“Congress is the 900-pound gorilla in the corner,” Miller said. He said it is a vague and generally unknown loophole that can remove tribal powers.
Bill Funk, who teaches constitutional law at Lewis & Clark, compared the Coquille action to that of states that recognize same-sex marriages even though the federal Defense of Marriage Act of 1996 does not and says other states and tribes needn’t do so.
“Under federal law, these are not marriages,” said Funk.
He said the lack of federal recognition could make the couple ineligible for marriage-related Social Security and other federal benefits.
He compared the tribe to Massachusetts, which recognizes same-sex marriages although the federal government does not
Oregon voters amended the state constitution in 2004 to prohibit gay marriage. But with its sovereignty recognized by the federal government, the tribe is not bound by that. Oregon does recognize civil unions.
A same-sex couple from the Cherokee nation in Oklahoma applied for a marriage license there in 2004 and had a ceremony, then the tribe outlawed same-sex marriages after the fact.
At least two tribal lawsuits challenging the marriage have been thrown out and a third is in process, said Shannon Minter, an attorney for the San Francisco-based Center for Lesbian Rights, who represents the couple.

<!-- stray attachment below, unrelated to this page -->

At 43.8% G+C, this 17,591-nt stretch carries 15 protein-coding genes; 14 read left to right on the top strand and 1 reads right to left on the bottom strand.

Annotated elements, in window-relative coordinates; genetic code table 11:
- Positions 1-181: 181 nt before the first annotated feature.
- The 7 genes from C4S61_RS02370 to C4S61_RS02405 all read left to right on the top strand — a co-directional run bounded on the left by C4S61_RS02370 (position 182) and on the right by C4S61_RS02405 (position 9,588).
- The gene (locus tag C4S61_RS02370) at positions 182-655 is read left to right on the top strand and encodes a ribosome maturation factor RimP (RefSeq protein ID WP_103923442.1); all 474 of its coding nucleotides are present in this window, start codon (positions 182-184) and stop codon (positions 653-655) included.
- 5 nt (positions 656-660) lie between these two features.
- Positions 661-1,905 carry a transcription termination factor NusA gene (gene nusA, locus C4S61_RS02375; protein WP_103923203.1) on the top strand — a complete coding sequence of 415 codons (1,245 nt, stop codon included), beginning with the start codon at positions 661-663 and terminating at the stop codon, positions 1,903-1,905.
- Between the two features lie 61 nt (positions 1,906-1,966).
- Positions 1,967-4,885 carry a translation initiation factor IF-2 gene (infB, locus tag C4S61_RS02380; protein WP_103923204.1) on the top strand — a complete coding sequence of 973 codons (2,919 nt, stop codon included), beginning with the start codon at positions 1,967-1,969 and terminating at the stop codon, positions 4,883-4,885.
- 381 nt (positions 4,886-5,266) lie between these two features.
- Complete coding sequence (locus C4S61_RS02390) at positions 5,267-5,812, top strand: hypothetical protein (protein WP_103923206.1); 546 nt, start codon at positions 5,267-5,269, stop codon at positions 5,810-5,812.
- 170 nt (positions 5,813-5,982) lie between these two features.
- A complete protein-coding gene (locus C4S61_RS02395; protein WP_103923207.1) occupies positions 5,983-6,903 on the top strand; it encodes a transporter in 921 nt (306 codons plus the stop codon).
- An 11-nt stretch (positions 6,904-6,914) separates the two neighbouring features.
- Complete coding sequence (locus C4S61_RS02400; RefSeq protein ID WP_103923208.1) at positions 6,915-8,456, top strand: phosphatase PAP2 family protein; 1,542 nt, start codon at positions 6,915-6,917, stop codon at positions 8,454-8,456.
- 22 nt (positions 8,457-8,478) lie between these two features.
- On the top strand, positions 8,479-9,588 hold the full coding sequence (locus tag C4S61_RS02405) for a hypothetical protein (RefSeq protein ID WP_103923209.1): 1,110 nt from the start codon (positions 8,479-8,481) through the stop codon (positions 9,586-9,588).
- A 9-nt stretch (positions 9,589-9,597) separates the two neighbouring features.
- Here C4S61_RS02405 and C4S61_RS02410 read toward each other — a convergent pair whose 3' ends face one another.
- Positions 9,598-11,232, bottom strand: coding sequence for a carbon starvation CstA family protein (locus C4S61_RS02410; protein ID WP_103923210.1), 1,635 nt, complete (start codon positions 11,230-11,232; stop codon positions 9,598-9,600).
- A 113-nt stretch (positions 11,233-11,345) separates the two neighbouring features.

Dubai: Two women who were standing trial for kissing and cuddling on a public beach have been sentenced to one a month prison term followed by deportation.
The women, a 30-year-old Lebanese visitor and 36-year-old Bulgarian employee, had pleaded not guilty to kissing, cuddling and sleeping on each other like a married couple before the Dubai Court of Misdemeanour.
The Public Prosecution charged the girls with kissing, groping each other and indecently gesturing in public.
Initial interrogations revealed that the two women were spotted being intimate together on a public beach between Sharjah and Dubai.
Witnesses claimed that they saw the Lebanese woman sleeping over the Bulgarian and the two were cuddling.
I don’t want to hear from cultural relativists or any spirited defense of the regression of some cultures. Love is a universal emotion; there is nothing ‘relative’ about it. I am glad I wasn’t brought up anywhere near South Asia or the Middle East.